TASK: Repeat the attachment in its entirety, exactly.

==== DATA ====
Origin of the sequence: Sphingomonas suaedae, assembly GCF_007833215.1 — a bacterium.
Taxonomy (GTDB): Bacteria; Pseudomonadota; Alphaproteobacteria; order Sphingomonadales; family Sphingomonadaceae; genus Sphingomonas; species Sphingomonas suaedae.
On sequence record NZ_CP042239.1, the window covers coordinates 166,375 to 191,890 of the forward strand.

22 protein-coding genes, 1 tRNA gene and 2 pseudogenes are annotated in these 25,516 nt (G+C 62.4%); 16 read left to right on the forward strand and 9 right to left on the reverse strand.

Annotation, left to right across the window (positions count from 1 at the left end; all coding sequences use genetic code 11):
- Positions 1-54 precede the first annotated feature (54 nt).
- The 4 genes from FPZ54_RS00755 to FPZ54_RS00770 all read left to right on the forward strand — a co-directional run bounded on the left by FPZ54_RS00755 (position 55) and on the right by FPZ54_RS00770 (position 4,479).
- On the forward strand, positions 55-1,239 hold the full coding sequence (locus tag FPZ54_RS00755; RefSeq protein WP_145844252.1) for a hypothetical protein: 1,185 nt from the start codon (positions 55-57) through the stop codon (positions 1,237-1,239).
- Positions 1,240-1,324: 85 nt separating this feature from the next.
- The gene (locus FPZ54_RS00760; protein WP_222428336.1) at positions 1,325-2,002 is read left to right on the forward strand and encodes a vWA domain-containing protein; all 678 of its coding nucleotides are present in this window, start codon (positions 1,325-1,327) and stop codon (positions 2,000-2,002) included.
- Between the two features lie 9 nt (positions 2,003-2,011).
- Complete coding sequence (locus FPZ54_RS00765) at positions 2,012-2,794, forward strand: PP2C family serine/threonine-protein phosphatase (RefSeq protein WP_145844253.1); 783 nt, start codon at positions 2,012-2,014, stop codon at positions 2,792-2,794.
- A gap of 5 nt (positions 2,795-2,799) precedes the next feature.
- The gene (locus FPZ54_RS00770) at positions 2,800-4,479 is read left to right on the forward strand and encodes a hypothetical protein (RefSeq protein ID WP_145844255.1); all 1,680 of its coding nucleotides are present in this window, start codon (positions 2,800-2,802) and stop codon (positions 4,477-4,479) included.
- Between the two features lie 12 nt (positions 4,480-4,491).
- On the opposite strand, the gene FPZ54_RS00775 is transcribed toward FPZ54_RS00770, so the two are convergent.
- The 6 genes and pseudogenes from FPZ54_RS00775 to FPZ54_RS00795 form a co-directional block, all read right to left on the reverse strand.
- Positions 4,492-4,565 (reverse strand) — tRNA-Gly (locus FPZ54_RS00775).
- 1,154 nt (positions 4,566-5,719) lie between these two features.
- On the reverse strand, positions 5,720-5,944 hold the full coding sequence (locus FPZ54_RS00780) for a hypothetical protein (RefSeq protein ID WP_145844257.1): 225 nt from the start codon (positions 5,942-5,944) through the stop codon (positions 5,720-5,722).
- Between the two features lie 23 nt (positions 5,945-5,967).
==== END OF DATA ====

Origin of the sequence: Sphingomonas suaedae, assembly GCF_007833215.1 — a bacterium.
Taxonomy (GTDB): Bacteria; Pseudomonadota; Alphaproteobacteria; order Sphingomonadales; family Sphingomonadaceae; genus Sphingomonas; species Sphingomonas suaedae.
On sequence record NZ_CP042239.1, the window covers coordinates 166,375 to 191,890 of the forward strand.

22 protein-coding genes, 1 tRNA gene and 2 pseudogenes are annotated in these 25,516 nt (G+C 62.4%); 16 read left to right on the forward strand and 9 right to left on the reverse strand.

Annotation, left to right across the window (positions count from 1 at the left end; all coding sequences use genetic code 11):
- Positions 1-54 precede the first annotated feature (54 nt).
- The 4 genes from FPZ54_RS00755 to FPZ54_RS00770 all read left to right on the forward strand — a co-directional run bounded on the left by FPZ54_RS00755 (position 55) and on the right by FPZ54_RS00770 (position 4,479).
- On the forward strand, positions 55-1,239 hold the full coding sequence (locus tag FPZ54_RS00755; RefSeq protein WP_145844252.1) for a hypothetical protein: 1,185 nt from the start codon (positions 55-57) through the stop codon (positions 1,237-1,239).
- Positions 1,240-1,324: 85 nt separating this feature from the next.
- The gene (locus FPZ54_RS00760; protein WP_222428336.1) at positions 1,325-2,002 is read left to right on the forward strand and encodes a vWA domain-containing protein; all 678 of its coding nucleotides are present in this window, start codon (positions 1,325-1,327) and stop codon (positions 2,000-2,002) included.
- Between the two features lie 9 nt (positions 2,003-2,011).
- Complete coding sequence (locus FPZ54_RS00765) at positions 2,012-2,794, forward strand: PP2C family serine/threonine-protein phosphatase (RefSeq protein WP_145844253.1); 783 nt, start codon at positions 2,012-2,014, stop codon at positions 2,792-2,794.
- A gap of 5 nt (positions 2,795-2,799) precedes the next feature.
- The gene (locus FPZ54_RS00770) at positions 2,800-4,479 is read left to right on the forward strand and encodes a hypothetical protein (RefSeq protein ID WP_145844255.1); all 1,680 of its coding nucleotides are present in this window, start codon (positions 2,800-2,802) and stop codon (positions 4,477-4,479) included.
- Between the two features lie 12 nt (positions 4,480-4,491).
- On the opposite strand, the gene FPZ54_RS00775 is transcribed toward FPZ54_RS00770, so the two are convergent.
- The 6 genes and pseudogenes from FPZ54_RS00775 to FPZ54_RS00795 form a co-directional block, all read right to left on the reverse strand.
- Positions 4,492-4,565 (reverse strand) — tRNA-Gly (locus FPZ54_RS00775).
- 1,154 nt (positions 4,566-5,719) lie between these two features.
- On the reverse strand, positions 5,720-5,944 hold the full coding sequence (locus FPZ54_RS00780) for a hypothetical protein (RefSeq protein ID WP_145844257.1): 225 nt from the start codon (positions 5,942-5,944) through the stop codon (positions 5,720-5,722).
- Between the two features lie 23 nt (positions 5,945-5,967).